The story about the equitable allocation of good things
My story is about a time in which love is taxed like income.
Jillian can’t decide what to keep; her husband, or her house. She loves both very much. Her husband is a decent guy — maybe a bit too decent, though Jillian knows it is grass-is-greener-on-the-other-side thinking whenever she fantasizes about the trash man. He makes sort-of decent money at a modest non-profit that puts up homeless people in used shipping containers.
Her house has been in her family since before Reagan. But real estate taxes just went up and she’s crunched the numbers eleven different ways. She can’t keep both.
Jillian applies to and is chosen for a television appearance on “Material Romance,” a talk show in which real people sort out such issues before a live studio audience. The host, Keema, is slick and slightly artificial looking, like a human disguised as a plastic doll.
“Well, it sounds like you have two things you love. How about your love exemption? Don’t you have that?” asks Keema in her deep, perfectly modulated voice.
Jillian frowns sadly.
“We don’t have enough stock options to qualify,” she says.
Keema shakes her head but says nothing. She’s been known to denounce the nation’s regressive tax and benefits structure in past episodes. It’s rumored that the show’s producers disapprove of her politicizing, but in fact the whole thing is a calculated act to help the more politically aware viewers rationalize their fandom.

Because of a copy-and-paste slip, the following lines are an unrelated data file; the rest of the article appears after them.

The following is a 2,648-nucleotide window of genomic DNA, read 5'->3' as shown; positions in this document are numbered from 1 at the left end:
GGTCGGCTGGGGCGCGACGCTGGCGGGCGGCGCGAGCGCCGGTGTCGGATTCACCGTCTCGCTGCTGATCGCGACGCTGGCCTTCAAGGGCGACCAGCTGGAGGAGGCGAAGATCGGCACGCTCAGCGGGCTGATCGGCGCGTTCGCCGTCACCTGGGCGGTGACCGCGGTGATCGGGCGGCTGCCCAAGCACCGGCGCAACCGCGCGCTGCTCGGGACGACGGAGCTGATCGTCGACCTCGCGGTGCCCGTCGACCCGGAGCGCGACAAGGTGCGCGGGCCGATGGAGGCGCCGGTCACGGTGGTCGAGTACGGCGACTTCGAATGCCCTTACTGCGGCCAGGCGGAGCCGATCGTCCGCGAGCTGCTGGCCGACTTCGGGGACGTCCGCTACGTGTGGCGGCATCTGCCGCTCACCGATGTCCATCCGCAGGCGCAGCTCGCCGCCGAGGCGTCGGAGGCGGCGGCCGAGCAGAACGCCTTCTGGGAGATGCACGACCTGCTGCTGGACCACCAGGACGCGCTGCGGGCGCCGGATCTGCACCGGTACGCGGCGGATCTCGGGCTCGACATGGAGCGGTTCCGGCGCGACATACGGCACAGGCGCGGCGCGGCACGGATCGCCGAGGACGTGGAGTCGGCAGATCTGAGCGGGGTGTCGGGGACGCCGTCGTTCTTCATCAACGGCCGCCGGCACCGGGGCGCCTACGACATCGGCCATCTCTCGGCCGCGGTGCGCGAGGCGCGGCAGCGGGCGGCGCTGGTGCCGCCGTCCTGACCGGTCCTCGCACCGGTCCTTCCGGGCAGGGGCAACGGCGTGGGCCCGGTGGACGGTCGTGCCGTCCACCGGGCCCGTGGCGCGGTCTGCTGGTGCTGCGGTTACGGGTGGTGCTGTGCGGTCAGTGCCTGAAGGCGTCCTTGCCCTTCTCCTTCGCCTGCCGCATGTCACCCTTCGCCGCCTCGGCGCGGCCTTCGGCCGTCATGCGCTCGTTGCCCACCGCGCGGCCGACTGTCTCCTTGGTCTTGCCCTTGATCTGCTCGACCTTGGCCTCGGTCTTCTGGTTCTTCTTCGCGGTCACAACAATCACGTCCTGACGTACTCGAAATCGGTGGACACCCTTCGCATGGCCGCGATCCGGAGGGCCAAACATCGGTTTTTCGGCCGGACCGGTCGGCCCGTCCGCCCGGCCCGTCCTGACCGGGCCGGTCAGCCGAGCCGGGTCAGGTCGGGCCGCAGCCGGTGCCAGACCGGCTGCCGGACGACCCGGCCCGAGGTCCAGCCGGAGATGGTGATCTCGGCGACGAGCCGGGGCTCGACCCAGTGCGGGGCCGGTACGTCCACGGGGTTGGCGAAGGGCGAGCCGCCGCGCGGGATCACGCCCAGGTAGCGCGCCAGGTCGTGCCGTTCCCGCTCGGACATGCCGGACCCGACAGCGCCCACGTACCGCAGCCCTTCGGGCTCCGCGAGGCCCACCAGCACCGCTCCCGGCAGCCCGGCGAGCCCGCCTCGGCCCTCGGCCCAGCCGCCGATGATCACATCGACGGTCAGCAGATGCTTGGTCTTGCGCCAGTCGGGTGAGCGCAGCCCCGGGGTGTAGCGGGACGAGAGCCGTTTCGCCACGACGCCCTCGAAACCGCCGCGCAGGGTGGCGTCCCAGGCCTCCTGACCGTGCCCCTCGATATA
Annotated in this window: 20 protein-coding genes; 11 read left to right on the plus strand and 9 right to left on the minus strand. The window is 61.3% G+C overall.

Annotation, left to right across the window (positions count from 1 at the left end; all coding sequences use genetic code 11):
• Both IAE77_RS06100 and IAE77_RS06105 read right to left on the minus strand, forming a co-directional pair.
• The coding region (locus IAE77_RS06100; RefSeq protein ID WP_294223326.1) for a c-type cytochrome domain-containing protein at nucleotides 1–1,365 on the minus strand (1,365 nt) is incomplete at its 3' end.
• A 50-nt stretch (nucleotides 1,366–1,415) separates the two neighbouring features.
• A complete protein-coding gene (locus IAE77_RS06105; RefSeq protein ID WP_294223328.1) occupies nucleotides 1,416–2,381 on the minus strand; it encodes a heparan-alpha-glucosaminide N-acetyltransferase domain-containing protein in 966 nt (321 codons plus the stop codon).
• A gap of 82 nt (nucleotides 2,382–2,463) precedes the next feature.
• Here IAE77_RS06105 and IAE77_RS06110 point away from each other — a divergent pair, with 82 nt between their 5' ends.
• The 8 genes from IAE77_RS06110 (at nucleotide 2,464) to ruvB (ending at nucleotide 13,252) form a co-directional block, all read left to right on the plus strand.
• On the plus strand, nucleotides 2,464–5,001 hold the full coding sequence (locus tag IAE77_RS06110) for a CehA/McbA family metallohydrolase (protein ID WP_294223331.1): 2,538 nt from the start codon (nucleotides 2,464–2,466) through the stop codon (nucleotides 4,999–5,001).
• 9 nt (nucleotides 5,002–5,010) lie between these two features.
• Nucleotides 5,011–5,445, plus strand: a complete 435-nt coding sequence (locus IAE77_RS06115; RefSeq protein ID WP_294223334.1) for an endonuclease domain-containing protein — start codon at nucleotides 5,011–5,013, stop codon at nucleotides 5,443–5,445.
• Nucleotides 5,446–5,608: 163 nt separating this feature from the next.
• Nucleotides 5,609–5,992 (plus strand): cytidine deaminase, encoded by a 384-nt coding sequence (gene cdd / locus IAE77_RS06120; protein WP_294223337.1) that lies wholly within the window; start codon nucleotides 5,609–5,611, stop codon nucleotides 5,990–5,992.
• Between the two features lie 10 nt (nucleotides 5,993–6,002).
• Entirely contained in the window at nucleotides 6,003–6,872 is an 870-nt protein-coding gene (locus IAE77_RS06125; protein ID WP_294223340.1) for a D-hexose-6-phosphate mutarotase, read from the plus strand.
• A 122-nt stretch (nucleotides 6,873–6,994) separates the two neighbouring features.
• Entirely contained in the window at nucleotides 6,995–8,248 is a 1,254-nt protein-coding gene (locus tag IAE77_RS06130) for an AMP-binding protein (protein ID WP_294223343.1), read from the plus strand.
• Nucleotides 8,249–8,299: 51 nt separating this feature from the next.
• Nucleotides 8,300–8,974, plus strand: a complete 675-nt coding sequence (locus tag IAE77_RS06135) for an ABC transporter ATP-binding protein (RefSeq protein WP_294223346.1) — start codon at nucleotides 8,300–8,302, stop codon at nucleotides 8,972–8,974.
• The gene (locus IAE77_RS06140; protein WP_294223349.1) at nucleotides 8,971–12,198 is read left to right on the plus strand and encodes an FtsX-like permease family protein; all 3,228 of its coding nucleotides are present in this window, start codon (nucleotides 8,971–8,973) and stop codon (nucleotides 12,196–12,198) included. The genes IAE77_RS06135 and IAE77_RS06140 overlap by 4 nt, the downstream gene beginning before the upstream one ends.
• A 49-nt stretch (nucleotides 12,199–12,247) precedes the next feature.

Jillian’s husband sits like a prop on a high stool off to one side. He stares at the floor, apparently bored.
“Why should Jillian keep you?” Keema asks him. “It sounds as though this house has been in her life for quite a while — all her life, in fact.”
The husband thinks for a long moment, and the live studio audience sits in electric silence, waiting either to boo or to cheer, for this man to define the shape of justice in that moment. He is, after all, the one on trial. The house cannot speak for itself. What love we hold for things is always safe in this way.
“She should keep me out of kindness, I suppose,” he says, finally.
Keema urges him to go on.
The case he makes is good enough to get some claps. When polled, the audience is evenly torn between the house and the husband.
Jillian decides to keep the house but attempt to maintain a non-married relationship with her now ex-husband — who is named Mike by the way. It is just the sort of have-your-cake-and-eat-it-too tactic that Keema disdains, and when the host returns to them in her “where are they now” segment a few months later, she’s quick to criticize.
“Jillian’s decision is indicative of a hole that cannot be filled by any one thing, so she thinks that many things will do a better job. This is a mistake, and sadly a common one. The best poetry adheres to form. There is a word for poetry that is meaningless, that tries to be special when it isn’t,” she tells her audience.
“If she loves him, she should have chosen him. If she doesn’t, then they don’t belong together. These choices are meaningful, and must remain so, or else society will collapse into doggerel.”
(Afterwards the producers of “Material Romance” remind Keema she should avoid using such obscure language.)
Mike is more devastated than he lets on. It isn’t very attractive to be wounded, so he picks up volunteer positions to keep himself busy each time he and Jillian reach their monthly cap of unmarried time together.
On weekends he conducts a small, primary-colored train that chugs a slow loop linking the ghetto to the children’s museum, the library and the park. The kids who ride his train are all silent and studious, not quite weened off the behavioral cocktail that helps them defy the devastating gravity of the rough neighborhoods they’re escaping. The dirty, empty streets of those neighborhoods are like the sets of post-human fantasies, and Mike can’t help but wonder if the parents are all dead and the children taking care of themselves.